“Mr. Horne!” she says.

“Walk and talk,” Ben says and…

Wait a minute!  WALK AND TALK!?  AARON SORKIN, YOU’VE JUST BEEN RIPPING OFF TWIN PEAKS!

But anyway, the employee informs Ben that she’s heard a rumor that M.T. Wentz is coming to Twin Peaks.  Well, of course, he is.  It’s Funny Name Day, after all.  But apparently, M.T. Wentz is some sort of famous travel writer.  No one knows what Wentz looks like but a favorable Wentz review could put the Great Northern on the map.

Ben steps into his office and finds Jean Renault (Michael Parks) waiting for him.  Oh my God!  M.T. Wentz is Jean Renault!?  No, actually, it turns out that Jean is just there to show Ben a video tape of Audrey (Sherilyn Fenn) being held hostage.  Renault wants money and he wants Dale Cooper to serve as the delivery man.

At the Double R Diner, Hank (Chris Mulkey) tells Donna (Lara Flynn Boyle) that she looks pretty today and Donna says, “Thanks,” and considers that Hank is just as troubled as James Hurley but he doesn’t cry as much.  However, Hank ruins his chances by making fun of the people on Donna’s Meals on Wheels route.  “You wouldn’t understand,” Donna tells him.

Norma (Peggy Lipton) tells Hank that she’s just heard that M.T. Wentz is in town.  Hank has no idea who that is.  Apparently, they don’t read restaurant reviews in prison.  Norma explains that a good review from M.T. Wentz could being a lot of business to the Double R, especially if it appears in a “Seattle paper.”  Apparently, Norma is hoping to corner the vegan hipster market.

Though Hank doesn’t know who M.T. Wentz is, he still grabs a hundred dollar bill from the register and then leaves to buy flowers and other stuff that could make the Double R look worthy of a good review.  He also tells Norma to call Big Ed.  Big Ed can help clean the place up!  Norma nods.  It’s not as if Big Ed ever has anything else to do.

Meanwhile, Donna is having lunch with Harold Smith (Lenny Von Dohlen) and it must be said that Harold is probably on the cuter end of the recluse scale.  Donna has to be happy that she didn’t get stuck with some sort of Howard Hughes-type with uncut finger nails and empty Kleenex boxes on his feet.  Harold offers to read something from Laura’s secret diary.  Donna says sure.

Harold reads a passage where Laura talks about how much she loves Donna.  Laura worried that Donna wouldn’t be her friend if she knew “what my insides are really like.”  Donna starts to cry and Harold apologizes.  Donna says its okay but she wonders if maybe they should give the diary to the sheriff.

“No,” Harold says, “I’ve read this from cover to cover.  There are no solutions.”

(Harold wasn’t the only person who read Laura’s diary from cover to cover.  The Secret Diary of Laura Palmer was written by Jennifer Lynch and published shortly before the start of the second season.  I’ve ordered a copy from Amazon and I’ll read it as soon as it arrives.  Maybe if y’all are really nice to me, I’ll even write a review of it.)

Harold explains that people tells him their stories and he places them in a larger context.  “Friends and lovers,” Harold says, even though there don’t seem to be any around.  “Maybe you’ll be come one,” Harold says, as the creepy meter goes off the charts.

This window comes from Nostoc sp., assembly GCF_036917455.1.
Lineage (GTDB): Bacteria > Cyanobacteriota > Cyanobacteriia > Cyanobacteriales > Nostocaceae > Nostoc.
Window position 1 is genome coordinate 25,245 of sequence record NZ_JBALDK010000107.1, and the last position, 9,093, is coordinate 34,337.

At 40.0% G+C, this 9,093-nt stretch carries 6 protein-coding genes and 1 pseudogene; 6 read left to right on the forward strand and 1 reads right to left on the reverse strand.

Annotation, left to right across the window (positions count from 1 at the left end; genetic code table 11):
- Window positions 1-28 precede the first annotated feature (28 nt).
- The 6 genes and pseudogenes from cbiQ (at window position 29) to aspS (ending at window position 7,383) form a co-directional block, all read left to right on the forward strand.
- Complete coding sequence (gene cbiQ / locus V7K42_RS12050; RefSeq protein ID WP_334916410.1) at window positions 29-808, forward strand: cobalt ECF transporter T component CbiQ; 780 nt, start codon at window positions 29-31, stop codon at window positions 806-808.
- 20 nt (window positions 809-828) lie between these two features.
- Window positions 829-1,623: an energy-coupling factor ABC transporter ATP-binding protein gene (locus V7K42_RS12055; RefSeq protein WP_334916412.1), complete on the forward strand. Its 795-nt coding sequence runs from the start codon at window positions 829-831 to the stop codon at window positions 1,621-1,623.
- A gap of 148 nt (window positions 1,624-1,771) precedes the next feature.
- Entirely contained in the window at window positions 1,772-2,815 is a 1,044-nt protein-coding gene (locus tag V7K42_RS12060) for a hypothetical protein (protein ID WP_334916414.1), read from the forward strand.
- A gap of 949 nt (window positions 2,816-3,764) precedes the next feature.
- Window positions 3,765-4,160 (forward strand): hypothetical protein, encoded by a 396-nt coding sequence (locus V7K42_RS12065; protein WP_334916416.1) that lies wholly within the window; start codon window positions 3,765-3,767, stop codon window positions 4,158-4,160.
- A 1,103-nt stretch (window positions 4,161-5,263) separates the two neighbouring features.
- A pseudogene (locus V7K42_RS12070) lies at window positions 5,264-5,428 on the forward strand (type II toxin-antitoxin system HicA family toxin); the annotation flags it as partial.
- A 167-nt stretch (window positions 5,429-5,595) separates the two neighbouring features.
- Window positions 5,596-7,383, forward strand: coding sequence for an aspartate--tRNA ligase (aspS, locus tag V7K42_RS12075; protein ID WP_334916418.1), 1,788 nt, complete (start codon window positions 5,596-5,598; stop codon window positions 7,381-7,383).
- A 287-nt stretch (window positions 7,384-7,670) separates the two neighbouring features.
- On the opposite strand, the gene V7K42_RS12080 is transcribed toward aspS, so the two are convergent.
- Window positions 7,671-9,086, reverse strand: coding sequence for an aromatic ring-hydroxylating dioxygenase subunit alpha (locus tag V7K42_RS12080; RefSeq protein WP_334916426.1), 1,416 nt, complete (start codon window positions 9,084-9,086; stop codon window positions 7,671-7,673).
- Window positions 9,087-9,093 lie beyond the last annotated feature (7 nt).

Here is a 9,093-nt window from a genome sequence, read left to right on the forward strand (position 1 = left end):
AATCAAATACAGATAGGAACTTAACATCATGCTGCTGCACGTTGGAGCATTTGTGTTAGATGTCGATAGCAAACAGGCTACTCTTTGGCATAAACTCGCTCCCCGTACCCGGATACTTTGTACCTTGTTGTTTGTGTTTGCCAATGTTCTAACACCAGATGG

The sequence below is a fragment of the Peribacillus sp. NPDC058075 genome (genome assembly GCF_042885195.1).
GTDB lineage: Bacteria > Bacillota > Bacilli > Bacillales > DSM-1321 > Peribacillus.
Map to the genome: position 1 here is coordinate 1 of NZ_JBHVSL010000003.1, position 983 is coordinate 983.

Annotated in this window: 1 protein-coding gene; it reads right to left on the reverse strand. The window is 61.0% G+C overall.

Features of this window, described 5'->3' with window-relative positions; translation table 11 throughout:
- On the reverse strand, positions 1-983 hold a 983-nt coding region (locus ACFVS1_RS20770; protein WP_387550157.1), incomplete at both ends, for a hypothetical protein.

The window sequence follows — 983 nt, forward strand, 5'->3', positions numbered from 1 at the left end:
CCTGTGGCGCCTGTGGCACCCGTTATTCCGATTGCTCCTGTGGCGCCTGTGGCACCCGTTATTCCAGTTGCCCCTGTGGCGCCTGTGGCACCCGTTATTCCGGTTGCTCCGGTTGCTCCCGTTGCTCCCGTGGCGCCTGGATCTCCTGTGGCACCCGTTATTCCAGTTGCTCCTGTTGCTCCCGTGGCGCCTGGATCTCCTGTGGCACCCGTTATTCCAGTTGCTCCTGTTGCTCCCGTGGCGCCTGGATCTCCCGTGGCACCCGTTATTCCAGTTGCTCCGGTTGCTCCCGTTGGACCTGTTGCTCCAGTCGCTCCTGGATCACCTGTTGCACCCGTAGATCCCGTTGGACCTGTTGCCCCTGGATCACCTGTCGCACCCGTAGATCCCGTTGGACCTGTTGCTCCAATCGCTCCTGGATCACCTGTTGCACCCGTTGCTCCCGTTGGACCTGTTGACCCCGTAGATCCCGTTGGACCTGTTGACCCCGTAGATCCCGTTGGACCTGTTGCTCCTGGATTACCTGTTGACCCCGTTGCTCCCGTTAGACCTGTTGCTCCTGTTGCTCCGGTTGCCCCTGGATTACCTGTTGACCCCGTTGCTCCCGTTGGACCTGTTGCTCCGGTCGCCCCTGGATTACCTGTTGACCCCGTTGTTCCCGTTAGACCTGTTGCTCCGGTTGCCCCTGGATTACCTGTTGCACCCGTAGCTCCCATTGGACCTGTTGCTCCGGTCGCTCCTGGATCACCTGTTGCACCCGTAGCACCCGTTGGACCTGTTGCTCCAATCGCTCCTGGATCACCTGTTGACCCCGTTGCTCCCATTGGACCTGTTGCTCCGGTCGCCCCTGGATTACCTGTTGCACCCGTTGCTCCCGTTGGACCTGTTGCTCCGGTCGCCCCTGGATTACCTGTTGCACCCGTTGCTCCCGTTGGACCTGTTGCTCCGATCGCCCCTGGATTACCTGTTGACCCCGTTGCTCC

Meanwhile, at the Great Northern, Ben tells Cooper that Audrey has been kidnapped.  Cooper is upset that Ben has circumvented “normal channels” and has contacted him directly.  Uhmmm … is it just me or is Cooper kind of being a dick in this episode?  This definitely does not seem to be the same Dale Cooper who has been present in every other episode of the show.  It’s almost as if the script for this show was written by an outside writer who 1) hadn’t ever really watched Twin Peaks and 2) was struggling with personal issues of his own.

Meanwhile, at the Martell House, Josie (Joan Chen) has returned from Seattle.  Oh my God, could Josie be M.T. Wentz!?  IT WOULD EXPLAIN SO MUCH!  But anyway, Josie tells Pete (Jack Nance) that she’s sorry about the mill burning down and that she’s happy that Catherine was around to take care of things.  Pete mentions that Catherine died in the fire.  Josie and Catherine share a hug, even as Pete explains that they still haven’t found Catherine’s body but they’re still going to have a service.

“I don’t know what, exactly, we’ll be burying,” Pete says…

Wait!  If they haven’t found Catherine’s body, then she’s probably still alive!  Maybe Catherine is actually M.T. Wentz…

At One-Eyed Jacks, Emory (Don Amendolia) leads Audrey into an office where a displeased Jean is waiting.  Emory says that “Ms. Horne was a very bad girl, refusing to take her medicine.”  When Jean realizes that Emory has been hitting Audrey, Jean shoots him.  Good for Jean!

At the police station, Andy tries to approach Lucy but Lucy’s like, “Go talk to your magazines!” and she starts waving a big pair of scissors at him.  At that point, Cooper walks into the station and tells Andy to go get some air.   Cooper’s not in a good mood.  He doesn’t have time for all of this.  (In the past, Cooper would have made time but, in this episode, Dale Cooper is suddenly a raging jerk.)  After Andy leaves, Cooper orders Lucy to explain what’s bothering her.

Lucy complains that Andy doesn’t work out, doesn’t wash his car, and doesn’t own a sports coat.  That’s why she dumped Andy and started going out with Dick Tremayne.  Tremayne owns a lot of coats, Lucy explains.  Cooper asks Lucy if she knows what she wants.  “I don’t know!” Lucy wails before running off.